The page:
closer, helped in part by IndonesiaÕs democratisation which has narrowed the political gap between
our two countries. At the same time the convergence of our common interests in a growing number
of transnational, regional and global issues have made cooperation between our two countries
both necessary and inevitable. Let me cite some of them. Indonesia and Australia share common concerns
about the threat posed by terrorism. The first Bali bombing in 2002 killed over two hundred
innocent victims, the majority of whom were Australians. The problems of people smuggling
and drug trafficking are also major issues in our bilateral relations which call for
closer cooperation and coordination of policies. In 2005 the leaders of Indonesia and Australia
signed the Joint Declaration on Comprehensive Partnership that elevated the bilateral relations
Between Indonesia and Australia to a new level. Currently Indonesia-Australia relations are
at their best ever. Bilateral cooperation covers almost all fields of interests. In
2006 Indonesia and Australia signed a framework agreement on security co-operation, better
known as the Lombok Treaty. It should be noted that Indonesia has not signed such a treaty
with any other country. There are many forums and processes in which representatives of
our two governments meet regularly to tackle common problems. The economic relations between
Indonesia and Australia have continued to grow, albeit not as fast as we would have
liked. Indonesia now only ranks 12th among AustraliaÕs trading partners. With the talks
currently ongoing to finalise Indonesia – Australia Comprehensive Economic Partnership
Agreement, we hope to see acceleration of trade and investment between our two countries. Australia has been a generous friend to Indonesia.
At a time of adversity, such as when Indonesia was hit by a giant tsunami in late 2004, Australia
was one of the first countries that came to IndonesiaÕs assistance. AustraliaÕs aid
programmes to Indonesia throughout the years have been significant. People-to-people relations have also grown
steadily over the years. Over the past fifty years more than 11000 Indonesian students
have obtained scholarships to study in Australia. Currently around 18000 Indonesian students
are studying in Australia, the 8th largest pool of international students in Australia. Notwithstanding the close relations between
our two countries we can see that there is still much room for improvement. The volatility
in our bilateral relations over the decades remains a concern. At certain periods it was
rather like a roller coaster with its slow rise and rapid fall, sometimes over quite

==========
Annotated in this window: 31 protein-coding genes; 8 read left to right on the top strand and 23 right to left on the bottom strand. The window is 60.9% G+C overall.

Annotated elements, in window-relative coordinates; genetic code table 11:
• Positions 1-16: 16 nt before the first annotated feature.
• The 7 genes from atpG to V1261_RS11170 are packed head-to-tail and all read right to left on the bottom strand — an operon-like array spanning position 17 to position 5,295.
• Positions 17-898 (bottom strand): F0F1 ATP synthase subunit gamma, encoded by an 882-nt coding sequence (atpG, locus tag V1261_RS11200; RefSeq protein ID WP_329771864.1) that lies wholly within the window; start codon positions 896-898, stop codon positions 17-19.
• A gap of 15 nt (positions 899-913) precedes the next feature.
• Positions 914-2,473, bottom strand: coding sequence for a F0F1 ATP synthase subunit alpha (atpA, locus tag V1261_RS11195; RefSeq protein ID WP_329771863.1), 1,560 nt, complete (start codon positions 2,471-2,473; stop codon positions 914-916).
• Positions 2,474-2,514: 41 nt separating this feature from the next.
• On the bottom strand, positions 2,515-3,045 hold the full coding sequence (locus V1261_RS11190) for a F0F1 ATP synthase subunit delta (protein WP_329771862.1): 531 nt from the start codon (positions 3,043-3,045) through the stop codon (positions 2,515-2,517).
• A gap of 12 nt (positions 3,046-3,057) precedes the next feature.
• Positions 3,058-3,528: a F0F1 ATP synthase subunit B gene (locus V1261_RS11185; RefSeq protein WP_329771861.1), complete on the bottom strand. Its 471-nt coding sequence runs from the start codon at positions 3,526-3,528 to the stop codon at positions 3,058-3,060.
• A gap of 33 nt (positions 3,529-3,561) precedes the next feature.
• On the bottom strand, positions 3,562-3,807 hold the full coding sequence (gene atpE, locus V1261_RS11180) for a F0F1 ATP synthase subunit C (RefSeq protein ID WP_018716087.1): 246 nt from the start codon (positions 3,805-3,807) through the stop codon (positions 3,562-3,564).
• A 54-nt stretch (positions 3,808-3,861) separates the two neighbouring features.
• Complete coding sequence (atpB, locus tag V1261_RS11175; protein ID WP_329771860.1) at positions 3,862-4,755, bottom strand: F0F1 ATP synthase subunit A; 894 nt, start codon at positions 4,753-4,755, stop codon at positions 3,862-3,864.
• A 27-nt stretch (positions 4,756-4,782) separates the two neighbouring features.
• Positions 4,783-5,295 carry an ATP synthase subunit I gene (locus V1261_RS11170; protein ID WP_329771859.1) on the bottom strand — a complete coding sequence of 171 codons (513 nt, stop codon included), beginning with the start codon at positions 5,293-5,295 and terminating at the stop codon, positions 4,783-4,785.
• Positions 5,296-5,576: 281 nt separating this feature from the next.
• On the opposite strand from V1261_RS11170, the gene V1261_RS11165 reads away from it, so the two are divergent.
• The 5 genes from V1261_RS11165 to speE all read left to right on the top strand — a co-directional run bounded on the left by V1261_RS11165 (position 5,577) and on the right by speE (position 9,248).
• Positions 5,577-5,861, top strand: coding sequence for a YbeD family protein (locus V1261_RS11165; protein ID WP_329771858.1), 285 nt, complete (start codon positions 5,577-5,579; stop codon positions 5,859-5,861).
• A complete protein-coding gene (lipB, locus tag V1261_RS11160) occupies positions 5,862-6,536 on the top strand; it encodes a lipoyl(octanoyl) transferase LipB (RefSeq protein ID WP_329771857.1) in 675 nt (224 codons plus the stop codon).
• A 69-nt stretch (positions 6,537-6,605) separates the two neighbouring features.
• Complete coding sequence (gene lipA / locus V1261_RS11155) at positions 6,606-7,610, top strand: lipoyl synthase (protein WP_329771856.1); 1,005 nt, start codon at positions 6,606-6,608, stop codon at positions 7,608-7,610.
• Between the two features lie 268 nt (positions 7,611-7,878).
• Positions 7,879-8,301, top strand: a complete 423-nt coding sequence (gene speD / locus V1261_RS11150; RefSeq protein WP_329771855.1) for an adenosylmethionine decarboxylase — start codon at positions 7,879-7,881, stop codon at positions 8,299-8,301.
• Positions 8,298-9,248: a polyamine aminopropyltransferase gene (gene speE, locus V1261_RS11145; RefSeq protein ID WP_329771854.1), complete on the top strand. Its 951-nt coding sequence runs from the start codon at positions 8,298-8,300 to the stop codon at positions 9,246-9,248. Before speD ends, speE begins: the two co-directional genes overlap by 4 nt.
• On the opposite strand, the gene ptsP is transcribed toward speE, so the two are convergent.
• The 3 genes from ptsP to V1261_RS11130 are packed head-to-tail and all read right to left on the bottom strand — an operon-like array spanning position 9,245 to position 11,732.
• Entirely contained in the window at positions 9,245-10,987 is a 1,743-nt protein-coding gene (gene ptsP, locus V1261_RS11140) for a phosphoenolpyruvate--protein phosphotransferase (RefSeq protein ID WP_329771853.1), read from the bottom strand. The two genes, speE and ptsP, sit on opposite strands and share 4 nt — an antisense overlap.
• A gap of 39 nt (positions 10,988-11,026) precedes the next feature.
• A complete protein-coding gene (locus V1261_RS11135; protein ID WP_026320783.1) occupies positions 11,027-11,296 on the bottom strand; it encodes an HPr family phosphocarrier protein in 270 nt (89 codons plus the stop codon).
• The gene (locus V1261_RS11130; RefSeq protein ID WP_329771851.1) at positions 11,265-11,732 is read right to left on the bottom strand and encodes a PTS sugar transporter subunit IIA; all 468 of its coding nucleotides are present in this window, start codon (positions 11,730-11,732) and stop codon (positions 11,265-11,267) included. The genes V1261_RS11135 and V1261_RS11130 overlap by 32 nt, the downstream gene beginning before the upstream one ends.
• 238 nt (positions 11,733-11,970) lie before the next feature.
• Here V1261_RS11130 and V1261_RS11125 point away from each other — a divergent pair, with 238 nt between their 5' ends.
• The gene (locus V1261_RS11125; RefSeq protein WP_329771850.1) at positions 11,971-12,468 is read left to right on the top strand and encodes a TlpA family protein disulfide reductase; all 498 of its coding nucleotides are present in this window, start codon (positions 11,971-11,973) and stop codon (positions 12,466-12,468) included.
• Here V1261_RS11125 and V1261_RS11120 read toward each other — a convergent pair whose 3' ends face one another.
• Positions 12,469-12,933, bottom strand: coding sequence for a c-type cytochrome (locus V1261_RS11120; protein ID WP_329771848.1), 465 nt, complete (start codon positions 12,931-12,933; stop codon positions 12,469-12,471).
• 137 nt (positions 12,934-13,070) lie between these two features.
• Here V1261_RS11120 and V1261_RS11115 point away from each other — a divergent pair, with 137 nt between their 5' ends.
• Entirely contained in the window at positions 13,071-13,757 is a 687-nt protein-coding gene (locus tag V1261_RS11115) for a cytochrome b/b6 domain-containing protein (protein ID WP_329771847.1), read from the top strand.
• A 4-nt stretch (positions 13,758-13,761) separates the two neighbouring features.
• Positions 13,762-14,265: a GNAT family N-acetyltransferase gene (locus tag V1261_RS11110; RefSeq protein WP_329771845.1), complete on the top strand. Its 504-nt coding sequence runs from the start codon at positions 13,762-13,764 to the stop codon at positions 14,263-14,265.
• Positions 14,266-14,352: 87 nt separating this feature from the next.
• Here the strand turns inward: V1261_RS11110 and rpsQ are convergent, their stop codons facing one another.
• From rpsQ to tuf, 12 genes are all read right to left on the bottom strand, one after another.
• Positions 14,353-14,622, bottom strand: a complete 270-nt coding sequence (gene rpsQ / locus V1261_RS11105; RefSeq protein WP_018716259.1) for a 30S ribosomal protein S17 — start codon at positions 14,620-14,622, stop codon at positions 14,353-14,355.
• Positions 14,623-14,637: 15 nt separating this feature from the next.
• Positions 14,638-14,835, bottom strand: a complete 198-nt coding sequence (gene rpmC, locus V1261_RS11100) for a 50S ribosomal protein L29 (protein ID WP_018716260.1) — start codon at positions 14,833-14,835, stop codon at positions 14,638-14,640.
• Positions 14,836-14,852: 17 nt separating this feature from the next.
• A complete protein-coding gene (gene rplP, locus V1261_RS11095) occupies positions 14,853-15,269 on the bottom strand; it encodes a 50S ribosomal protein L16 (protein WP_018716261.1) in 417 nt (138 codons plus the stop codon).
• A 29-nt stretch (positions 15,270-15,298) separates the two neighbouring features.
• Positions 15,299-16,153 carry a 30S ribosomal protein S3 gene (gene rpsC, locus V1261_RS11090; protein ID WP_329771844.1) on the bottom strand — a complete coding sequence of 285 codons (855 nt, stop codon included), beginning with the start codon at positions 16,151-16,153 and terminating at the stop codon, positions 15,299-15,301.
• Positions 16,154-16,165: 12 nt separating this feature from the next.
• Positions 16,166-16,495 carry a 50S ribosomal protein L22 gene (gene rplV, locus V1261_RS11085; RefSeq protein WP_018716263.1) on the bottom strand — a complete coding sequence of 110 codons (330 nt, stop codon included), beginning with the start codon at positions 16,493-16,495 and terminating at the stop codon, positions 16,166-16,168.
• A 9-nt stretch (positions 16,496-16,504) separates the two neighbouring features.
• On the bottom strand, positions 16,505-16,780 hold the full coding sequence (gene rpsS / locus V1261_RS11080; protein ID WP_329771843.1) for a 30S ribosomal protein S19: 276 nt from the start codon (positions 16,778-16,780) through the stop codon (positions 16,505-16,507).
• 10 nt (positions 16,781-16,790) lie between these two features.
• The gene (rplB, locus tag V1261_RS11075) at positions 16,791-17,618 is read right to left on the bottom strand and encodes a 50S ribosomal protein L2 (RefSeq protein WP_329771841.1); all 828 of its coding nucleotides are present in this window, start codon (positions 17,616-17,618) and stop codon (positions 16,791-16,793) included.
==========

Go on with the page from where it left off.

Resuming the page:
trivial issues. Clearly we need to develop more ballast in our bilateral relations that
can cushion the occasional shocks that may come unexpectedly from various sources. After
all, the differences between our two societies remain great, and we should accept it as a
fact. I am aware that, as a recent survey revealed,
many in Australia still look at Indonesia with varying degrees of suspicion, mostly
due to historical legacy but partly also because of a general lack of information about Indonesia.
I have the sense that at least the lay public here may not have been too well informed of
the fundamental transformations that have taken place in Indonesia, which has made Indonesia
into the world third largest democracy, where Islam, democracy and modernity go hand in
hand. It is true that democracy is still in the process of consolidation and inevitably
there are glitches in its working. But by any measures it has been taking roots quite
rapidly. Australia is the home of the largest number
of world-renowned scholars on Indonesia, which also help to attract Indonesian students to
study in Australia. Efforts to improve understandings such as through the BRIDGE programme (Building
Relationships through Intercultural Dialogue and Growing Engagement) are commendable and
need to be supported. Yet the number of Australians studying in Indonesia and learn more about
Indonesian language and culture has remained very small, only around 100 a year, and mostly
for short periods. Frequent travel advisories have also hampered Australians coming to Indonesia
to study or do research. I have also heard that a number of schools
and universities in Australia are closing down their Indonesian language programmes.
If this is true it is quite regrettable. It is my view that only by developing closer
people-to-people interactions at all level, with genuine efforts to understand each other,
can we develop the necessary ballast in our bilateral relations to ensure a deeper and
more sustainable long-term relationship. With these thoughts in mind, I consider the
honour bestowed upon me today to be also a tribute to the unfailing spirit of our peoples
to build a durable bridge of goodwill between our two nations. The works have started in
earnest from both ends, and the work should continue. Chancellor, Vice Chancellor, Members of the
Senate, Distinguished Guests, Ladies and Gentlemen, I accept the Honorary Degree with pride and
appreciation. Thank you.

Danny Hutson